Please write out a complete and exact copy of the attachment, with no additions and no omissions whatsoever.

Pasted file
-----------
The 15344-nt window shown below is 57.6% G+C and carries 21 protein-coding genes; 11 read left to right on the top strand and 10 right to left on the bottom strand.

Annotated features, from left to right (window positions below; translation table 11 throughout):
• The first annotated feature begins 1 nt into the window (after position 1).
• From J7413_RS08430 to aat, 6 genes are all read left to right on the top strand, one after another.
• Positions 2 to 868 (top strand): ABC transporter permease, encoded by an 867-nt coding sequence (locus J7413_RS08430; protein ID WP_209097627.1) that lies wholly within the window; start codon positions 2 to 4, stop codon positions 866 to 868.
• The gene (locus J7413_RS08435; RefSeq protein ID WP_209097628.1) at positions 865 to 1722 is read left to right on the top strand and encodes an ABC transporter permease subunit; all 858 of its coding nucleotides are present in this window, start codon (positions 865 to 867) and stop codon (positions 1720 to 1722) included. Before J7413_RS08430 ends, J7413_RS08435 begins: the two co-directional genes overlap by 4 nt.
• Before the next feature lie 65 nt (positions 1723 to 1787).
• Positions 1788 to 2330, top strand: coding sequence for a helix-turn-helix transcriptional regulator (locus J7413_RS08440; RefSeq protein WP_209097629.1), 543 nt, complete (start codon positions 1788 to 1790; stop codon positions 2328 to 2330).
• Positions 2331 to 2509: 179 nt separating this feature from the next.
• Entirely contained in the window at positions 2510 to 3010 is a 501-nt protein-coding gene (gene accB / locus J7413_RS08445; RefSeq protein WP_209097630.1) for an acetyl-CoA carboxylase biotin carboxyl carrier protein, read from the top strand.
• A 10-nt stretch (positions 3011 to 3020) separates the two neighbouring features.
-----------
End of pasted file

The 15344-nt window shown below is 57.6% G+C and carries 21 protein-coding genes; 11 read left to right on the top strand and 10 right to left on the bottom strand.

Annotated features, from left to right (window positions below; translation table 11 throughout):
• The first annotated feature begins 1 nt into the window (after position 1).
• From J7413_RS08430 to aat, 6 genes are all read left to right on the top strand, one after another.
• Positions 2 to 868 (top strand): ABC transporter permease, encoded by an 867-nt coding sequence (locus J7413_RS08430; protein ID WP_209097627.1) that lies wholly within the window; start codon positions 2 to 4, stop codon positions 866 to 868.
• The gene (locus J7413_RS08435; RefSeq protein ID WP_209097628.1) at positions 865 to 1722 is read left to right on the top strand and encodes an ABC transporter permease subunit; all 858 of its coding nucleotides are present in this window, start codon (positions 865 to 867) and stop codon (positions 1720 to 1722) included. Before J7413_RS08430 ends, J7413_RS08435 begins: the two co-directional genes overlap by 4 nt.
• Before the next feature lie 65 nt (positions 1723 to 1787).
• Positions 1788 to 2330, top strand: coding sequence for a helix-turn-helix transcriptional regulator (locus J7413_RS08440; RefSeq protein WP_209097629.1), 543 nt, complete (start codon positions 1788 to 1790; stop codon positions 2328 to 2330).
• Positions 2331 to 2509: 179 nt separating this feature from the next.
• Entirely contained in the window at positions 2510 to 3010 is a 501-nt protein-coding gene (gene accB / locus J7413_RS08445; RefSeq protein WP_209097630.1) for an acetyl-CoA carboxylase biotin carboxyl carrier protein, read from the top strand.
• A 10-nt stretch (positions 3011 to 3020) separates the two neighbouring features.